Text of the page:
If you live in the UK and are in the building trade, there’s nothing stopping you setting up as self-employed and work for subcontractors. You will make a lot more money by approaching your trade in a self-employed manner and in this short article, we outline what you need to do if you want to freelance your building skills.
Register as self-employed
Whether you’re a bricklayer, plasterer, chippie or electrician, simply go to the UK government website and register yourself as self-employed. You will need to hire a bookkeeper to record all of your transactions and purchases and with online van subscriptions, you can acquire a new work van, which is an essential requirement. You should have all your own tools and you might qualify for some financial support from the government if you are lacking essential tools to carry out your work.
Online construction forums
When looking for work, you should register with some of the many builder forums, where contractors source tradespeople for up-and-coming contracts. If you have all the right documentation, you’ll be hired for sure; just remember to keep all receipts and record all payments made to you by the contractor.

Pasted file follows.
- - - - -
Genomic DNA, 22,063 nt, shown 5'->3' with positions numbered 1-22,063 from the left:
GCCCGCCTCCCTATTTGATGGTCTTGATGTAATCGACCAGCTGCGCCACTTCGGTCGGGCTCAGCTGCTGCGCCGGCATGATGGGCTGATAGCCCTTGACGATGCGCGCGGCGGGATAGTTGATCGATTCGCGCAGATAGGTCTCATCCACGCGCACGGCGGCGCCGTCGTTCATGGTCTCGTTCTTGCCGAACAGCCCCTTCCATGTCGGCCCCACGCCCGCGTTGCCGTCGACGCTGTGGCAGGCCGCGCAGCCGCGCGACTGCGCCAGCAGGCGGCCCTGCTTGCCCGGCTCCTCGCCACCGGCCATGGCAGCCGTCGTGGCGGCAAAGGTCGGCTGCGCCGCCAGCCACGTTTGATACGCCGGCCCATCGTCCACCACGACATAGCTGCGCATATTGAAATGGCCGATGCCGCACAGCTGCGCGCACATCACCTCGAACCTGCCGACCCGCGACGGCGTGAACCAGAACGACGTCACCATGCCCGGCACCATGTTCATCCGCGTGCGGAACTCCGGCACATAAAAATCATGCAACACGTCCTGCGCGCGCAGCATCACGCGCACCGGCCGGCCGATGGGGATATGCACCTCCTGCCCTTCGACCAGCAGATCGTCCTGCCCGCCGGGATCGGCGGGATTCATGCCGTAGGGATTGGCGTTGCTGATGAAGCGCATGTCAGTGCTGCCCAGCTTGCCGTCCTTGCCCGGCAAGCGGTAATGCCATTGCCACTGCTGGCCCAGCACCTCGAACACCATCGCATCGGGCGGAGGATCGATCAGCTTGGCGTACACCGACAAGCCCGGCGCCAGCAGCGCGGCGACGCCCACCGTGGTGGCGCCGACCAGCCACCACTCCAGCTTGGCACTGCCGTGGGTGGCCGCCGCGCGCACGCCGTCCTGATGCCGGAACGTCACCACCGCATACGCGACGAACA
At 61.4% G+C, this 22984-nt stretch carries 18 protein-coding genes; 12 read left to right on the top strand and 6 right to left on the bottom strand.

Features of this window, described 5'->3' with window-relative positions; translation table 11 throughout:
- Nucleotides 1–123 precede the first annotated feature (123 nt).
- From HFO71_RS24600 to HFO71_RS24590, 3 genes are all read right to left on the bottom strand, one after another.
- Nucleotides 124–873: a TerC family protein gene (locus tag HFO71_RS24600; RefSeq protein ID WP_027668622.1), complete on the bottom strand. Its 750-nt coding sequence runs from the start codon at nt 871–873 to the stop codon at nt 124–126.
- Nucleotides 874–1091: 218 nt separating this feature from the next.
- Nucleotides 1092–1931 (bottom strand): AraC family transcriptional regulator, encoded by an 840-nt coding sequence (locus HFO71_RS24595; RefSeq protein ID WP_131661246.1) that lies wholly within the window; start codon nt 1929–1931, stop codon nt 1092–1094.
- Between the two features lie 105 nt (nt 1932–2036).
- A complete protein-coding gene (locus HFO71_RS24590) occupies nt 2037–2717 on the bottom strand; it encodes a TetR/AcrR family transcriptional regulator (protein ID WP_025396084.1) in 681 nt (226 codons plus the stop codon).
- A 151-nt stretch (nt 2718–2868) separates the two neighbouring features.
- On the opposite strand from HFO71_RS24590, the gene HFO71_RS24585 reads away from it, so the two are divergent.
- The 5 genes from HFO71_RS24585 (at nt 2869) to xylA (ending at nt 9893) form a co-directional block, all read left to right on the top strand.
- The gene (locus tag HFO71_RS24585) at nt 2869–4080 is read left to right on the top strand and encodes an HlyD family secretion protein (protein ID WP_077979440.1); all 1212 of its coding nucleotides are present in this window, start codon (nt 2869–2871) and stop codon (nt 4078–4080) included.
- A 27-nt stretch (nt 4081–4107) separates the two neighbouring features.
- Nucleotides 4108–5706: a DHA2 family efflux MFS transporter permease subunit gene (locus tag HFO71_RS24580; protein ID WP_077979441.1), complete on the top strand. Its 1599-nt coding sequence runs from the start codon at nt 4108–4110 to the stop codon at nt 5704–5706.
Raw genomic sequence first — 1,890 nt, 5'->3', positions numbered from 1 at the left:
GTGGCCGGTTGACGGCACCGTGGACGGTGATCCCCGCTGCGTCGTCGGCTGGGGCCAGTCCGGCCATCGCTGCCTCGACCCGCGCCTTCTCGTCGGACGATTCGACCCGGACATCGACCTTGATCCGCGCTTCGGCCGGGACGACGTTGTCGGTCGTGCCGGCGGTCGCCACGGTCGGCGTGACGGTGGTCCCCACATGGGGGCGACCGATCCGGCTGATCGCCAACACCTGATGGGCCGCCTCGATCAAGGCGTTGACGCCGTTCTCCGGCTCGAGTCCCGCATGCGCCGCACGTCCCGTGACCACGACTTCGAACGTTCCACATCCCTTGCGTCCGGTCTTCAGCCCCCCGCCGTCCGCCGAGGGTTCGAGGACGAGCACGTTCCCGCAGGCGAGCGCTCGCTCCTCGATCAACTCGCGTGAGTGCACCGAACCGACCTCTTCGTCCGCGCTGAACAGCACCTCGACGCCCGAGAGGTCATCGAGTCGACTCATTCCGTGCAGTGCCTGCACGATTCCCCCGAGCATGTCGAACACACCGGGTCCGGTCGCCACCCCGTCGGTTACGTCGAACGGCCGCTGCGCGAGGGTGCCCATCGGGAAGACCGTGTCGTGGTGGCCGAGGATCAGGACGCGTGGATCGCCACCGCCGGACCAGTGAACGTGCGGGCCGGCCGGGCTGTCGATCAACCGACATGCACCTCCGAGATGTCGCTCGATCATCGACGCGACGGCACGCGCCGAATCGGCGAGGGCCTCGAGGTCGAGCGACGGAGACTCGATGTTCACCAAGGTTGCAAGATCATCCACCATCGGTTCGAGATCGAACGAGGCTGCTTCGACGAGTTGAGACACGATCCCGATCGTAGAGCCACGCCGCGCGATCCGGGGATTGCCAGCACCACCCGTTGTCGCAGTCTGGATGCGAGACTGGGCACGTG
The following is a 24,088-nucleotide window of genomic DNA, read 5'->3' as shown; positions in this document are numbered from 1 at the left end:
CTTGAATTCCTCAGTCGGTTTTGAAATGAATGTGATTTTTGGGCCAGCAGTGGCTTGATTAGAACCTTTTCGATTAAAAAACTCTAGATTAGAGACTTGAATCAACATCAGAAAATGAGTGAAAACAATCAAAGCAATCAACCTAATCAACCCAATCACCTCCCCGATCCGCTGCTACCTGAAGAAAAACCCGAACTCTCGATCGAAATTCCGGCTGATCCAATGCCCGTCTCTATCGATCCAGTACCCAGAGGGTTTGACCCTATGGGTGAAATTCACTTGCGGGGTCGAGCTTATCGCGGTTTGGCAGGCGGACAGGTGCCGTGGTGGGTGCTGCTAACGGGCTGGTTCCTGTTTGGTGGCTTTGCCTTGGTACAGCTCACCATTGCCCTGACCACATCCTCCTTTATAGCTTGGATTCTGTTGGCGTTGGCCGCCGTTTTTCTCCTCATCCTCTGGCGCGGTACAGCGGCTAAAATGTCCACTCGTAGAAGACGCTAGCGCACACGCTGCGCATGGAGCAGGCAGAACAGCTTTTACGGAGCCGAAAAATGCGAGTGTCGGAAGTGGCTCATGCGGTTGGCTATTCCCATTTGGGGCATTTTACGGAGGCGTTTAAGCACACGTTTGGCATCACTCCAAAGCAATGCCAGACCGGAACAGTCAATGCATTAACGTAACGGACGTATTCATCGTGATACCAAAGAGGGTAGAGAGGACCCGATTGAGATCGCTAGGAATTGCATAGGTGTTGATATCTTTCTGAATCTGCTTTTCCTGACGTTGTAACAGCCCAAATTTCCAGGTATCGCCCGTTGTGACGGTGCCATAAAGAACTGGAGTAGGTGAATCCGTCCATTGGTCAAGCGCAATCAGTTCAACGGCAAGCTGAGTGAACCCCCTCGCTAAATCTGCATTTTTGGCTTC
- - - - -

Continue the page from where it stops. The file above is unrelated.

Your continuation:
Your reputation is everything
Of course, as a qualified tradesperson, you would have very high standards and the best marketing involves completing contracts without incident, always turning out top-notch work. If you earn a reputation as a tradesperson who is reliable and produces quality work, you will never be out of work, unless out of choice.
Of course, you do need to have your trade papers if you wish to advertise your services and most UK colleges offer online courses in all building trades, which might take 2-3 years, but is well worth it. The other thing you will need is some public liability insurance, which contractors usually ask for; this covers you if a person is injured, or if property is damaged.
The government pension is minimal, therefore, you need to start a private pension, which you can do if you search online. The online broker can ensure that your future is secure, by putting away a percentage of your earnings, plus you can take out health insurance that will pay you when you are too sick to work.
Don’t forget taxation
When you are directly employed, your employer deducts your tax and national insurance in advance, whereas, the self-employed must pay their own tax and national insurance contributions. Of course, you can claim many expenses when filling in your income tax returns and that means hiring a chartered accountant, which you should do at the very outset.